BANGOR, Maine — Nelson Durgin, who for more than 15 years has modeled leadership and collaboration within Bangor’s health care community, will retire at the end of June from his position as executive director of the Phillips-Strickland House Corp.
Phillips-Strickland House Corp. is the parent company of Phillips-Strickland House and Boyd Place in Bangor, both nonprofit residential care facilities for senior citizens.
Karen Higgins, who has served as the administrator of the Phillips-Strickland House for the past five years, will be promoted to executive director of the corporation.
Vigorous at 72, Durgin said Thursday that it is time to hand the reins over to someone new.
“I have a philosophy that people can stay [on the job] too long. It’s important that leadership be passed on,” he said.
“It is also summer in Maine, and I enjoy playing golf,” he added with a chuckle.
A native of Oxford County, Durgin joined Phillips-Strickland House Corp. in 1995, after a nearly 30-year career with the Maine Air National Guard that culminated with his being appointed by Gov. John McKernan to serve as adjutant general and commissioner of the Department of Defense and Veterans’ Services. He held that office until 1995, when he accepted the position in Bangor.
Phillips-Strickland House was formed in 1977, the result of a merger between the Home for Aged Women, founded in 1872 by Mary Phillips, and the Home for Aged Men, founded at about the same time by Lysander Strickland. The new organization moved out of separate facilities on State Street into new quarters at the corner of York Street and Boyd Place.
“For several years, there was a men’s wing and women’s wing, but then we discovered that they actually got along together pretty well,” Durgin said.
Phillips-Strickland House provides private rooms and personal care for about 45 elderly men and women who need assistance with daily activities such as bathing, dressing, meal preparation and medication administration. A few pay privately, but the cost of caring for the great majority of these residents is borne by MaineCare, the state’s Medicaid program. Residents enrolled in MaineCare also pay for a portion of their care from their Social Security or pension benefits. Private fundraising helps offset costs not otherwise covered.
Boyd Place was added in 2000, offering 33 one- and two-bedroom apartments for seniors who can live independently without personal assistance. Residents of Boyd Place pay privately for their apartments and amenities, which include a restaurant, an exercise room and social activities.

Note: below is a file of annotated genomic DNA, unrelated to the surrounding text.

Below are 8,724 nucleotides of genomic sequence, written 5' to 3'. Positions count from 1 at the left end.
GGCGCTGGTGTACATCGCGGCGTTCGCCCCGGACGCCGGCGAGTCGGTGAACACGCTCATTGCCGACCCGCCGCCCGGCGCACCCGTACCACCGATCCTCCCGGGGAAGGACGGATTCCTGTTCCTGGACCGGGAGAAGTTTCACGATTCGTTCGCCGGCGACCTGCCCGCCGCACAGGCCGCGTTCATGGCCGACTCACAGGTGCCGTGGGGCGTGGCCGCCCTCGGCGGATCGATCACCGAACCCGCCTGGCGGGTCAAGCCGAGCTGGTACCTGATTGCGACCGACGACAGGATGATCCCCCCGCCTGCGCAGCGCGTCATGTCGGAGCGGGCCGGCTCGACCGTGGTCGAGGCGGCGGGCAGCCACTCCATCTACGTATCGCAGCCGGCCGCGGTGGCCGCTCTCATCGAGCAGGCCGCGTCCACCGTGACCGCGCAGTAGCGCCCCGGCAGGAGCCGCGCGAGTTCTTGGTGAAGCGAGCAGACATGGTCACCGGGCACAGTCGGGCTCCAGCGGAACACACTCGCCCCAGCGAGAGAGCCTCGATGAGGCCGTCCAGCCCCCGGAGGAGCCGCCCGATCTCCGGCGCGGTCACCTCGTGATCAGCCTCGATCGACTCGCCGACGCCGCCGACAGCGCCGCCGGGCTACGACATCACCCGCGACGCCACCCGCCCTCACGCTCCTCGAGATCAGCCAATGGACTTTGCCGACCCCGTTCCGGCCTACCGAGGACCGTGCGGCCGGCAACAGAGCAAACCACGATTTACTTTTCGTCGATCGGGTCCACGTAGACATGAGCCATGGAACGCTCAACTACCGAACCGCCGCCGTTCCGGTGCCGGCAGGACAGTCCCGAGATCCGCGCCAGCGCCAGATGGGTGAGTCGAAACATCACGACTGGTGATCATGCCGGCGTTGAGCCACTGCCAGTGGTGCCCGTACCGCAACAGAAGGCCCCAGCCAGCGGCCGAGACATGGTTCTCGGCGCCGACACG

As executive director, Durgin instituted policies that require all employees of Boyd Place and Phillips-Strickland House to receive ongoing training. The organization also supports formal education through tuition reimbursement and other measures that encourage workers to build their professional credentials. The result, he said, is a staff of committed, longtime employees who give high-level attention to every resident.
“When I go home at night, I know there is someone here who cares about our residents as much as I do,” he said.
Durgin praised the state’s policy of funding programs that help senior citizens to live as long as possible in their homes or with family members. But he cautioned that it can be expensive to maintain safe, home-based living conditions for Maine’s elderly residents and that many would benefit from the security and support of Medicaid-funded facilities such as Phillips-Strickland House.
“When you have a 90-year-old woman who has worked all her life, outlived her spouse and used up all her resources, this place is a sanctuary,” he said. “There is no other resource.” He said facilities such as Phillips-Strickland House are in danger of being underfunded in tight budgetary times.
In addition to his leadership of the Phillips-Strickland House Corp., Durgin is well-known in the Bangor area for his participation with area boards and civic organizations, including the Eastern Area Agency on Aging, the St. Joseph Healthcare Foundation, the Bangor Nursing and Rehabilitation Center, the Bangor Rotary Club, and the Public Health Advisory Board that guides activities in the Penquis Public Health District.
“I like to build collaborations,” he said. “I think we make better decisions that way.” Durgin said he expects to remain active in many of these pursuits after he retires.
“I am very committed to public service,” he said. “It is the best way that we as citizens can provide for ourselves and others and have an impact on our communities.”
Durgin lives near Bangor’s municipal golf course with his wife, Carla. They have two grown children and three grandchildren in the area.